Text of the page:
Six years later in 1811, armed with genuine papers, he escaped and managed to remain free for over a year, during which Jefferson sold “his rebellious slave”.[iii] The new owner placed a ‘Ran away’[iv] advertisement in the Richmond Enquirer offering forty dollars in addition to what the law allowed for his apprehension. When Hubbard’s whereabouts was discovered, Jefferson paid seventy dollars for his returned to Monticello. He then had him “severely flogged in the presence of his old companions, and committed to jail.”[v] No record of Jame Hubbard exists after 1812.

Jefferson considered the founding of the University of Virginia (UVa) in 1817 to be one of his major achievements. With no formal training as an architect he conceived, planned and oversaw its construction. He read extensively on European architecture and studied structures during his sojourn in France, firstly as Trade Commissioner and then as the United States Minister to France. He relied heavily on European architectural styles in his endeavour to develop an American architectural identity. Monticello’s trained slaves worked alongside craftsmen and labourers hired by contractors to construct the university, but it would take more than a century for African Americans to take their place alongside white students at UVa.

Smith obtained permission from the Albert and Shirley Small Special Collections Library, UVa for Watson to use Jefferson’s architectural drawings in a proposed series of etchings. She also introduced Watson to key people at Monticello and UVa during her residency.

Leni Sorensen, an African American Research Historian at Monticello, showed Watson around the gardens and inadvertently gave her the title for her suite of etchings. Sorensen explained Jefferson’s practice of experimentation with seeds and plants he sourced from Europe to China. From the American continent, seeds were planted from those collected by the Lewis and Clark expedition, a project instigated by Jefferson early in his presidency, to seek the Northwest Passage to the Pacific. Seeds from plants that had originally arrived with slaves from the Congo were also planted in Monticello’s vegetable gardens. Jefferson assessed the crops for their usefulness and for their adaptability to Virginia’s climactic conditions and Sorensen described the gardens as Jefferson’s “experimental beds”.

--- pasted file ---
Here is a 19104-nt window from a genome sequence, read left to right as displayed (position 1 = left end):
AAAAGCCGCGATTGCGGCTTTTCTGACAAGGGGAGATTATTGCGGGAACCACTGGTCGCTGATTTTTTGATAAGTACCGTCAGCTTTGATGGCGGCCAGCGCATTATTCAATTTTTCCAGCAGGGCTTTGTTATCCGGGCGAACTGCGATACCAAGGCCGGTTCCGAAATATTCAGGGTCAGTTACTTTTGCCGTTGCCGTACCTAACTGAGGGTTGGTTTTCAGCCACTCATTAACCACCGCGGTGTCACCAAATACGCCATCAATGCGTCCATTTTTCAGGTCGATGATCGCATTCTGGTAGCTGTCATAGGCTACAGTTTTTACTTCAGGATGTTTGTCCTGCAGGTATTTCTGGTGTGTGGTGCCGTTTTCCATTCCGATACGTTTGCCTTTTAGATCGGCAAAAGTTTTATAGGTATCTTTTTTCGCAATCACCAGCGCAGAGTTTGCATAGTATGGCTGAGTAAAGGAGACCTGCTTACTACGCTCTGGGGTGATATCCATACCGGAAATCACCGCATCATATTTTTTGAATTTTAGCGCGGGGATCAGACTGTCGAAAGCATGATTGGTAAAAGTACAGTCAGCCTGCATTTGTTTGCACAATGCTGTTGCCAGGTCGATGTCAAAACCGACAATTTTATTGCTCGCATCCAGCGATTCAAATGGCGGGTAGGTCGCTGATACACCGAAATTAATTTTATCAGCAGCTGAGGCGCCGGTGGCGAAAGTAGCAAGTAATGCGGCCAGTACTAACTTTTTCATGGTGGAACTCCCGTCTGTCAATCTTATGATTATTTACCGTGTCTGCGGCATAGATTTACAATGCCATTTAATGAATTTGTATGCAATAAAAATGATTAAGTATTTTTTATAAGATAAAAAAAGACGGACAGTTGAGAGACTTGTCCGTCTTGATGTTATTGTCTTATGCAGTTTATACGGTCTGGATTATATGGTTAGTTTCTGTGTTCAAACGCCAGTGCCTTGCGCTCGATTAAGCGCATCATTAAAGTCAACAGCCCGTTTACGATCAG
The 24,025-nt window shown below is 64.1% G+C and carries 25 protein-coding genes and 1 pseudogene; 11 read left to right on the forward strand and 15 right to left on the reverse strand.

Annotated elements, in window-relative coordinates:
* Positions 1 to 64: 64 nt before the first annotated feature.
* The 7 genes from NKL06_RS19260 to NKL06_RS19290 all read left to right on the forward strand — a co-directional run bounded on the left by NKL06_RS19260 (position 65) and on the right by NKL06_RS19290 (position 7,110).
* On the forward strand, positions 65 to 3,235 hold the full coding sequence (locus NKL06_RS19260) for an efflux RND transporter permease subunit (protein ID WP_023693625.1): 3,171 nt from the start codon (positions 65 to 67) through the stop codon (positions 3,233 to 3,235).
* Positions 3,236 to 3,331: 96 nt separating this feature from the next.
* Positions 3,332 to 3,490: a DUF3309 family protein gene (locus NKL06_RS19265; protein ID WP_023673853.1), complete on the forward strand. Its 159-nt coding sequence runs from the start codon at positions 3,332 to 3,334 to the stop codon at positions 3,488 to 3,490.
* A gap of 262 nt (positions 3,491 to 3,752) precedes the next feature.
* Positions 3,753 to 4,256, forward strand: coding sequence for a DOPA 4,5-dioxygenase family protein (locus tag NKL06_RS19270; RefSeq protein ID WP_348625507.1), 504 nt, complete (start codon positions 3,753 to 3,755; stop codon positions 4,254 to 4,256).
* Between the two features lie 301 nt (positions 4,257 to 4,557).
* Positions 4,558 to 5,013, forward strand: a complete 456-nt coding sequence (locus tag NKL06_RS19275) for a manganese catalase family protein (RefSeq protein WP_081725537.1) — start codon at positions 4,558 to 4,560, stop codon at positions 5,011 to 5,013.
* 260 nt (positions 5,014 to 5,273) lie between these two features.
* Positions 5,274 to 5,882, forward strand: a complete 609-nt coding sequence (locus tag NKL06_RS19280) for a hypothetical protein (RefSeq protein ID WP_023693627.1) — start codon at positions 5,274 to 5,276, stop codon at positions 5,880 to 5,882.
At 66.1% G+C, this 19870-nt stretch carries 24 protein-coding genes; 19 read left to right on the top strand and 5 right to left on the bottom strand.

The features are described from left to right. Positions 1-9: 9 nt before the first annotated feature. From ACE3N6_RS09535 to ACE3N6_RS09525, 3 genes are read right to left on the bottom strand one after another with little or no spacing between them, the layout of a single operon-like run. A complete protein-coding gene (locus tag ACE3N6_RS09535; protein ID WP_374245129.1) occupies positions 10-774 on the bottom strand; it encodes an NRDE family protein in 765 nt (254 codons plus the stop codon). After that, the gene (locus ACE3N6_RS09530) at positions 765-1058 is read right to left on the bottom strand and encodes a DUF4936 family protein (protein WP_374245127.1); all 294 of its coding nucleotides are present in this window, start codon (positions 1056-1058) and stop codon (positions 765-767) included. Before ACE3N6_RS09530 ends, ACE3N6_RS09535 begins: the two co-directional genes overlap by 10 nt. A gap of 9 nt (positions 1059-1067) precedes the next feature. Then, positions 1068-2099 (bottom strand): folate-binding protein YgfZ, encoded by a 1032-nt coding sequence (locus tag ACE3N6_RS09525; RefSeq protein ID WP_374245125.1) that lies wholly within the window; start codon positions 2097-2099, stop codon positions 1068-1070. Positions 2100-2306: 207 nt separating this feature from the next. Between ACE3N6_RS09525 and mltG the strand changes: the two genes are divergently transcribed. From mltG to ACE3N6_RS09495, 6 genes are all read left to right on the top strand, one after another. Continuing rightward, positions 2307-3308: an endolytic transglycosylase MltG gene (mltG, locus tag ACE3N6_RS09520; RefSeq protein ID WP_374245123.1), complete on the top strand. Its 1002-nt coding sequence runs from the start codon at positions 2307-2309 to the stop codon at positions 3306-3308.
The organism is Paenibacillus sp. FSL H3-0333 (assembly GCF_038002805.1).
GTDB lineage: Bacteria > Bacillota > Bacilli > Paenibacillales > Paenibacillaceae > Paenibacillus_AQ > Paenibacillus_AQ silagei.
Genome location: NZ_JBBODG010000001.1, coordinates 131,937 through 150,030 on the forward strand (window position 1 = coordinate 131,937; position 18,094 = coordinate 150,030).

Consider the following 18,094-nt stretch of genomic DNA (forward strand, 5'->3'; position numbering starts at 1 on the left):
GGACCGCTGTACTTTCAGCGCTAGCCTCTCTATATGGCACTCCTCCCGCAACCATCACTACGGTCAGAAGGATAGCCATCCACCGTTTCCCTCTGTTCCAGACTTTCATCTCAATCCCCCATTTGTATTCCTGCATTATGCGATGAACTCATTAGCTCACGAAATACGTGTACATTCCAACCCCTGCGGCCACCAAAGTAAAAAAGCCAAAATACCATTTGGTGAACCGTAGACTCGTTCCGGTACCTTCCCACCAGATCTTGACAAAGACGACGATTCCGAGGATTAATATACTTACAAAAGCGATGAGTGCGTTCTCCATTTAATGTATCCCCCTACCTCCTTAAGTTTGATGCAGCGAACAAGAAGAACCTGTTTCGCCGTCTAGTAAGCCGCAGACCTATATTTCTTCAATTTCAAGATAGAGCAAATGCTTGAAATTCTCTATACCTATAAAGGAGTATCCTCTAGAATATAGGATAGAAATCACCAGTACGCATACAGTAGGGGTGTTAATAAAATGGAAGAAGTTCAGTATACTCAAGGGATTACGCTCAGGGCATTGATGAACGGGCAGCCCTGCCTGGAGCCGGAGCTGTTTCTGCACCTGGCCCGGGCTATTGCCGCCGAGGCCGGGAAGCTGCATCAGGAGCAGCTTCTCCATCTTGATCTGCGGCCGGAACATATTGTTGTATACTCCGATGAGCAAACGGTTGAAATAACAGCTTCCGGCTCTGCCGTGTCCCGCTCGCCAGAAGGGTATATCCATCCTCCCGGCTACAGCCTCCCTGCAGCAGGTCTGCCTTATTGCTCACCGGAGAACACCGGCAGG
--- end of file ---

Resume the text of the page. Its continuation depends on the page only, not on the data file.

For Watson this was the perfect title for her body of work. It also encompassed “Jefferson’s pursuits across the cultural divide ‘between the sheets’ with the enslaved woman, Sally Hemings, whose descendants are considered by many to be both Jefferson’s and Sally Hemings’ family.” This union between a white man and a black woman, resulting in children of mixed descent, is reflected in Watson’s own family in Australia, where the matrilineal line of her family is Australian Aboriginal, and the patrilineal line is white European males.

At Monticello, Watson also met an archaeologist working at the Mulberry Row dig and photographed some of the artefacts unearthed that day. In her etchings, Watson incorporates drawings from these photographs and others taken of artefacts in Monticello’s collection and of vegetables grown in Jefferson’s “experimental beds”.

Watson commenced the initial transfer of her selection of Jefferson’s architectural drawings and other visual material onto etching plates in September 2011 with Basil Hall Editions (BHE) in Darwin. Plates and proofs were sent to UVa for Watson’s residency in October 2011, where she worked with faculty, particularly Dean Dass, and students from UVa Art Department on fleshing out the proofs. The plates were returned to Watson in Brisbane for further work and then sent to BHE in Darwin for proofing and editioning.

Working with Judy Watson on her project of six original etchings experimental beds is Kluge-Ruhe’s first venture as a publisher of fine art.

Noreen Grahame
March 2012

[i] Watson, J and Martin-Chew, L 2009, Judy Watson blood language, The Miegunyah Press, Melbourne University Publishing Limited, Carlton Vic. p. 14.
[ii] Monticello 2012, viewed 15 March, 2012, <http://www.monticello.org/site/plantation-and-slavery/thomas-jefferson-and-slavery>
[iii] Stanton, L 2000, Free Some Day: The African-American Families of Monticello, Thomas Jefferson Foundation, Monticello Monograph Series, Monticello. p. 81.
[iv] ibid p. 82.
[v] Monticello 2012, viewed 15 March, 2012, <http://plantationdb.monticello.org/>